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[greenyes] European industry wants to burn plastics

(from Recycling Today e-news)

German Plastics, Auto Industries Oppose ELV Directive
By <mailto:>
The car manufacturers and plastics industries in Germany have united to
denounce the "rigid" recycling targets in the European End of Life
Vehicle Directive.

Germany's automobile federation - the VDA - and its plastics-producers'
industry federation - the VKE - have said the Directive unnecessarily
restricts the ways in which plastics from old cars are used.

The two organizations cited a study from the Fraunhofer Institute in
support of their argument that the most ecological and economic way to
deal with plastics from ELVs is a flexible use of materials recycling,
chemical feedstock recycling and energy-from-waste recovery.

By restricting these recovery methods and forcing manufacturers to make
vehicles suitable for the recycling requirements of the Directive, the
two associations warned that the Directive was effectively reducing the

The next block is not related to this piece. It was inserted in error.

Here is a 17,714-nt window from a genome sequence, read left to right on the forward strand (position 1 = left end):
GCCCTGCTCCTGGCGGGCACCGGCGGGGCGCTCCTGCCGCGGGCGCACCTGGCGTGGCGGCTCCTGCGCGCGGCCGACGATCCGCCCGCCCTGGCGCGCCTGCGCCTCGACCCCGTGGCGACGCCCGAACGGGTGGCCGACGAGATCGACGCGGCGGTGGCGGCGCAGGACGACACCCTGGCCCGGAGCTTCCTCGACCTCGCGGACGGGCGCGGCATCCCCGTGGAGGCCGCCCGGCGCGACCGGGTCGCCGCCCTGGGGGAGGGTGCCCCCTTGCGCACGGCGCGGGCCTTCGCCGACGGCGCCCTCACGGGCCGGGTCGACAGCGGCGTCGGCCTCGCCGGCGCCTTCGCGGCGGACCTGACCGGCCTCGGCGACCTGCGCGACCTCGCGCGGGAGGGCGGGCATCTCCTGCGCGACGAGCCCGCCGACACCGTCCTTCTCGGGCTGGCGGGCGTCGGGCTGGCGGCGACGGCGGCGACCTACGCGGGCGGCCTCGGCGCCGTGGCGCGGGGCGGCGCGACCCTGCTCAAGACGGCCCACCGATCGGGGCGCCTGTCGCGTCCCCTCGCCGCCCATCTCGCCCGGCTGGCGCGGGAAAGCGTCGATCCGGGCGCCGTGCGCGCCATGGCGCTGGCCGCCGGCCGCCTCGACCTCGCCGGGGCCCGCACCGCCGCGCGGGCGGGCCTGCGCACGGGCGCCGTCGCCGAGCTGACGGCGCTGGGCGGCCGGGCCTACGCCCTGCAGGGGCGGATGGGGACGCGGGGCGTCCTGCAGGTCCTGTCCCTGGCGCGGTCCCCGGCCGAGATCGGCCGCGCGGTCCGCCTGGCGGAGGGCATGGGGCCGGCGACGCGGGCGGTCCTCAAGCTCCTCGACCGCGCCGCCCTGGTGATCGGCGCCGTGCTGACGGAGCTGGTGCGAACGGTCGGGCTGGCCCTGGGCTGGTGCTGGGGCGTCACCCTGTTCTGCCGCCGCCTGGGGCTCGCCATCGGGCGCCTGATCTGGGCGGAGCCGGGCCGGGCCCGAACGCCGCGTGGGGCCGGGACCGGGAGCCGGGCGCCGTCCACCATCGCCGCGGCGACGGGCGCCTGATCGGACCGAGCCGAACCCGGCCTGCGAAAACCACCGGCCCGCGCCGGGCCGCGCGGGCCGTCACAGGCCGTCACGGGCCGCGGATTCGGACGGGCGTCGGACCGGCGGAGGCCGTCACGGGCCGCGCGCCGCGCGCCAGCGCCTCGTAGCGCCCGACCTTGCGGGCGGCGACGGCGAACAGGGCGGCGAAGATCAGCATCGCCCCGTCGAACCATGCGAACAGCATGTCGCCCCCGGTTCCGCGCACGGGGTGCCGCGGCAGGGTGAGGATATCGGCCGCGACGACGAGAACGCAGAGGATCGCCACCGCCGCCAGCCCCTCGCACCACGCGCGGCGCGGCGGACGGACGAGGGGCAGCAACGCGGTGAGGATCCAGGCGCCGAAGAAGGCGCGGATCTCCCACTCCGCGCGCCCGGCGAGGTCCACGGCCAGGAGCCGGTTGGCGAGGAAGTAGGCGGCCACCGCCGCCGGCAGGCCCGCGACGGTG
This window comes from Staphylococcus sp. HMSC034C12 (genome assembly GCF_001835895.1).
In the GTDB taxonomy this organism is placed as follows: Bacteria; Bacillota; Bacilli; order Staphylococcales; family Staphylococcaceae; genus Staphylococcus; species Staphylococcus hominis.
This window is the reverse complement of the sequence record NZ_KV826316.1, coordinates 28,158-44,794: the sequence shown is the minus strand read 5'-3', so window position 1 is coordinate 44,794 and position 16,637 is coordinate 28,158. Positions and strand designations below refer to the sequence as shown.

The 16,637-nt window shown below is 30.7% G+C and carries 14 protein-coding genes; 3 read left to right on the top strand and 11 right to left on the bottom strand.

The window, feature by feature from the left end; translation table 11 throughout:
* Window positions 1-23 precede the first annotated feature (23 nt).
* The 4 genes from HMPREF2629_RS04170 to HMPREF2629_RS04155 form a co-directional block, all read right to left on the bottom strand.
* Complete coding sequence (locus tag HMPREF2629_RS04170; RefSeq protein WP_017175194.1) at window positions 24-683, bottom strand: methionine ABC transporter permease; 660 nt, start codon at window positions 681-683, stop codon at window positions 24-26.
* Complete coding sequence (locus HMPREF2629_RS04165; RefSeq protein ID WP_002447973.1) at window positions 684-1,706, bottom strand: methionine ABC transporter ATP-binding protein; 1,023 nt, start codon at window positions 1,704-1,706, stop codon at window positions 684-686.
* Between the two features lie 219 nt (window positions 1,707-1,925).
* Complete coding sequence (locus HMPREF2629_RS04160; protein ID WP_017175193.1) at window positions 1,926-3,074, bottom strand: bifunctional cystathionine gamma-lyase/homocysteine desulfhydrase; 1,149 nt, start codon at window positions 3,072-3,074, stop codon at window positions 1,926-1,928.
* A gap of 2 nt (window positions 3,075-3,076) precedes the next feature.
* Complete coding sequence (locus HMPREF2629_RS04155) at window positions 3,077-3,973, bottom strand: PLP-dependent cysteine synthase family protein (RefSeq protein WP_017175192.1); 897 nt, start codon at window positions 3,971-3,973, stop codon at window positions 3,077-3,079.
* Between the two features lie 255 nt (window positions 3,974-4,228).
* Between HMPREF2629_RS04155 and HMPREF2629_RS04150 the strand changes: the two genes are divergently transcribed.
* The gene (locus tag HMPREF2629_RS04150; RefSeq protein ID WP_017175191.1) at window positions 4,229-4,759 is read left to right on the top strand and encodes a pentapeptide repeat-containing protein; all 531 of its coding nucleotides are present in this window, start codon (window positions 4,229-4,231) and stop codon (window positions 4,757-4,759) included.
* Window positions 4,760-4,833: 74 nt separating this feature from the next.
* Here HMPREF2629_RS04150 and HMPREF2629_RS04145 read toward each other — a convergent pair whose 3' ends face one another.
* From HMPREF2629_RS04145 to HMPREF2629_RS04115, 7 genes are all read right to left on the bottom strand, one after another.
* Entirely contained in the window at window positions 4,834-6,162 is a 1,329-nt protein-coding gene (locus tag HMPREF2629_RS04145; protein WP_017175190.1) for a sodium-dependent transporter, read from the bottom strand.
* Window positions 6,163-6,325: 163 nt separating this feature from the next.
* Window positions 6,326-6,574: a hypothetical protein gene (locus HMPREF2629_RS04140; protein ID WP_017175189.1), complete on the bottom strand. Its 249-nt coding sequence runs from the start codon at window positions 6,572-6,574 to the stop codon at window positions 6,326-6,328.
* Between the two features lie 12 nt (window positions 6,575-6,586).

environmental benefits elsewhere in the vehicles' lifecycles.

The statement from the VDA and VKE said that the Directive was reducing
manufacturers' ability to use certain plastics to make vehicles lighter
in weight, and that this meant a decrease in the vehicles' fuel economy
- essentially leading to more emissions over the life-time of the

The federations said: "In the opinion of VDA and VKE the rigid ratio
defaults of the European end of life vehicle regulation obstruct
ecologically meaningful measures for fuel economy and therefore carbon
dioxide reduction, for example in the use of certain materials in
lightweight construction."

Fixed "recycling ratios" therefore make no environmental sense, the
German industries said, particularly as studies proved that the use of
passenger cars plays a "much larger role" in environmental effects than
the disposal of a car. The organizations said there was little
environmental difference in recycling non-metallic vehicle components
than there was in recovering energy from them. And, they said that
energy recovery could often be more efficient.

The Fraunhofer Institute study disproved the "widespread view" that the
material recycling process is more ecologically favorable than energy
recovery in ELV plastics, the organizations added.

Eric Lombardi
Executive Director
Eco-Cycle, Inc
Boulder, CO

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